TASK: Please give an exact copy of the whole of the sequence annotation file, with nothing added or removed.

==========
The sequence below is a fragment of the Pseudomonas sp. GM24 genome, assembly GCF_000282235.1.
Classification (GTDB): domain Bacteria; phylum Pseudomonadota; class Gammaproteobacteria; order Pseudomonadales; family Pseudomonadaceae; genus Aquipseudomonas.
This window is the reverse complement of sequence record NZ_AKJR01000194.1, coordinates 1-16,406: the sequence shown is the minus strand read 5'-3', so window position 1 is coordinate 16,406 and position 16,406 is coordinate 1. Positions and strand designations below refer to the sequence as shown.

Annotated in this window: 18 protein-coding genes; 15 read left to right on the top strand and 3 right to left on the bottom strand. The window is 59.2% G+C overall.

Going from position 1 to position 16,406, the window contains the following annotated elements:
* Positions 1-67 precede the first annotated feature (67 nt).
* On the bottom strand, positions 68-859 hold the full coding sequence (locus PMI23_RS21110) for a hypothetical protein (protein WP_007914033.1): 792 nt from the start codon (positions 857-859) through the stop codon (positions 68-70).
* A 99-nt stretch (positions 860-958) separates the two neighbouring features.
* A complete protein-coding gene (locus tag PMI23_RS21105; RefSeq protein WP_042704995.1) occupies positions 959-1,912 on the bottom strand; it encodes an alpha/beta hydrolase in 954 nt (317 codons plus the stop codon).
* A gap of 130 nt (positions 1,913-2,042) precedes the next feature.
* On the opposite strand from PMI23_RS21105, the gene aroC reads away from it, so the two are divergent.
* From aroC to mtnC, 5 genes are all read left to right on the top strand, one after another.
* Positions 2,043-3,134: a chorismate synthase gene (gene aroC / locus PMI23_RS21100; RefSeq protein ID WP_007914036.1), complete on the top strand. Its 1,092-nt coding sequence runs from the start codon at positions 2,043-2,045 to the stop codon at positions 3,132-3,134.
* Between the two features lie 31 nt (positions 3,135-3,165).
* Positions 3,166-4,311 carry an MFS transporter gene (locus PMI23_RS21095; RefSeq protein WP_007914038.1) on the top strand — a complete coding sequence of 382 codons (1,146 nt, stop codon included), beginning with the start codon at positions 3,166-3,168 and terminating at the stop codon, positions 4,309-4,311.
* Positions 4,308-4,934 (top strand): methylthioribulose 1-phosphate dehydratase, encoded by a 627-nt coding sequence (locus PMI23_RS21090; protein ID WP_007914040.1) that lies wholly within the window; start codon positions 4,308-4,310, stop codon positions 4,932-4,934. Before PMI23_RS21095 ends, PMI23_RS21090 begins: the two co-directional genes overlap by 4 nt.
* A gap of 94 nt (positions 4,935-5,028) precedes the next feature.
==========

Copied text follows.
The sequence below is a fragment of the Pseudomonas sp. GM24 genome, assembly GCF_000282235.1.
Classification (GTDB): domain Bacteria; phylum Pseudomonadota; class Gammaproteobacteria; order Pseudomonadales; family Pseudomonadaceae; genus Aquipseudomonas.
This window is the reverse complement of sequence record NZ_AKJR01000194.1, coordinates 1-16,406: the sequence shown is the minus strand read 5'-3', so window position 1 is coordinate 16,406 and position 16,406 is coordinate 1. Positions and strand designations below refer to the sequence as shown.

Annotated in this window: 18 protein-coding genes; 15 read left to right on the top strand and 3 right to left on the bottom strand. The window is 59.2% G+C overall.

Going from position 1 to position 16,406, the window contains the following annotated elements:
* Positions 1-67 precede the first annotated feature (67 nt).
* On the bottom strand, positions 68-859 hold the full coding sequence (locus PMI23_RS21110) for a hypothetical protein (protein WP_007914033.1): 792 nt from the start codon (positions 857-859) through the stop codon (positions 68-70).
* A 99-nt stretch (positions 860-958) separates the two neighbouring features.
* A complete protein-coding gene (locus tag PMI23_RS21105; RefSeq protein WP_042704995.1) occupies positions 959-1,912 on the bottom strand; it encodes an alpha/beta hydrolase in 954 nt (317 codons plus the stop codon).
* A gap of 130 nt (positions 1,913-2,042) precedes the next feature.
* On the opposite strand from PMI23_RS21105, the gene aroC reads away from it, so the two are divergent.
* From aroC to mtnC, 5 genes are all read left to right on the top strand, one after another.
* Positions 2,043-3,134: a chorismate synthase gene (gene aroC / locus PMI23_RS21100; RefSeq protein ID WP_007914036.1), complete on the top strand. Its 1,092-nt coding sequence runs from the start codon at positions 2,043-2,045 to the stop codon at positions 3,132-3,134.
* Between the two features lie 31 nt (positions 3,135-3,165).
* Positions 3,166-4,311 carry an MFS transporter gene (locus PMI23_RS21095; RefSeq protein WP_007914038.1) on the top strand — a complete coding sequence of 382 codons (1,146 nt, stop codon included), beginning with the start codon at positions 3,166-3,168 and terminating at the stop codon, positions 4,309-4,311.
* Positions 4,308-4,934 (top strand): methylthioribulose 1-phosphate dehydratase, encoded by a 627-nt coding sequence (locus PMI23_RS21090; protein ID WP_007914040.1) that lies wholly within the window; start codon positions 4,308-4,310, stop codon positions 4,932-4,934. Before PMI23_RS21095 ends, PMI23_RS21090 begins: the two co-directional genes overlap by 4 nt.
* A gap of 94 nt (positions 4,935-5,028) precedes the next feature.